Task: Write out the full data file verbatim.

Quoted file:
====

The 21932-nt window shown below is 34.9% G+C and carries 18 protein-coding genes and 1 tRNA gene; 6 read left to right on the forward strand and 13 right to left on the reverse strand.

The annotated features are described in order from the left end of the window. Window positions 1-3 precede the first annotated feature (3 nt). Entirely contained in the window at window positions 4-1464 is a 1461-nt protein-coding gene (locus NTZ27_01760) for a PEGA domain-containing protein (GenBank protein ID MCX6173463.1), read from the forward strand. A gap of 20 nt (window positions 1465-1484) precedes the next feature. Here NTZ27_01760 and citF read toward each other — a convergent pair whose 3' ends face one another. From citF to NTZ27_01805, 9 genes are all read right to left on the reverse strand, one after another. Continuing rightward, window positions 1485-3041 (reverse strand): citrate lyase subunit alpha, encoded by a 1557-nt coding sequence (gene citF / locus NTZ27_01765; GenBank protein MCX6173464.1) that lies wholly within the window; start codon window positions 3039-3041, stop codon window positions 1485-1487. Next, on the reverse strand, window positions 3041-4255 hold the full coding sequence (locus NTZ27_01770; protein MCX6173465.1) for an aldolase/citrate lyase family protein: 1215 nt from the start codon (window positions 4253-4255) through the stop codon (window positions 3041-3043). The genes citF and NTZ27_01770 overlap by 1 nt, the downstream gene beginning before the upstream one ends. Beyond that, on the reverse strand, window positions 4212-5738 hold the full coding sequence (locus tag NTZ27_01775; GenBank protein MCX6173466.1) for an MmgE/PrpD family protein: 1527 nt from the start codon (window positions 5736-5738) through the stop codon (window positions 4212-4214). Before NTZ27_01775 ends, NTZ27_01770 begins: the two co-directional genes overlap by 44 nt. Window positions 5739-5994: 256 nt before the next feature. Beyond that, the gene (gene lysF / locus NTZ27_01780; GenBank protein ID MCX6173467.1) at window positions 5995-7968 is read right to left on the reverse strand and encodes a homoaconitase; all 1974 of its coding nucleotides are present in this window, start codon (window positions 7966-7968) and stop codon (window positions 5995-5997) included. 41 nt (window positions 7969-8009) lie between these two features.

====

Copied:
The 21932-nt window shown below is 34.9% G+C and carries 18 protein-coding genes and 1 tRNA gene; 6 read left to right on the forward strand and 13 right to left on the reverse strand.

The annotated features are described in order from the left end of the window. Window positions 1-3 precede the first annotated feature (3 nt). Entirely contained in the window at window positions 4-1464 is a 1461-nt protein-coding gene (locus NTZ27_01760) for a PEGA domain-containing protein (GenBank protein ID MCX6173463.1), read from the forward strand. A gap of 20 nt (window positions 1465-1484) precedes the next feature. Here NTZ27_01760 and citF read toward each other — a convergent pair whose 3' ends face one another. From citF to NTZ27_01805, 9 genes are all read right to left on the reverse strand, one after another. Continuing rightward, window positions 1485-3041 (reverse strand): citrate lyase subunit alpha, encoded by a 1557-nt coding sequence (gene citF / locus NTZ27_01765; GenBank protein MCX6173464.1) that lies wholly within the window; start codon window positions 3039-3041, stop codon window positions 1485-1487. Next, on the reverse strand, window positions 3041-4255 hold the full coding sequence (locus NTZ27_01770; protein MCX6173465.1) for an aldolase/citrate lyase family protein: 1215 nt from the start codon (window positions 4253-4255) through the stop codon (window positions 3041-3043). The genes citF and NTZ27_01770 overlap by 1 nt, the downstream gene beginning before the upstream one ends. Beyond that, on the reverse strand, window positions 4212-5738 hold the full coding sequence (locus tag NTZ27_01775; GenBank protein MCX6173466.1) for an MmgE/PrpD family protein: 1527 nt from the start codon (window positions 5736-5738) through the stop codon (window positions 4212-4214). Before NTZ27_01775 ends, NTZ27_01770 begins: the two co-directional genes overlap by 44 nt. Window positions 5739-5994: 256 nt before the next feature. Beyond that, the gene (gene lysF / locus NTZ27_01780; GenBank protein ID MCX6173467.1) at window positions 5995-7968 is read right to left on the reverse strand and encodes a homoaconitase; all 1974 of its coding nucleotides are present in this window, start codon (window positions 7966-7968) and stop codon (window positions 5995-5997) included. 41 nt (window positions 7969-8009) lie between these two features.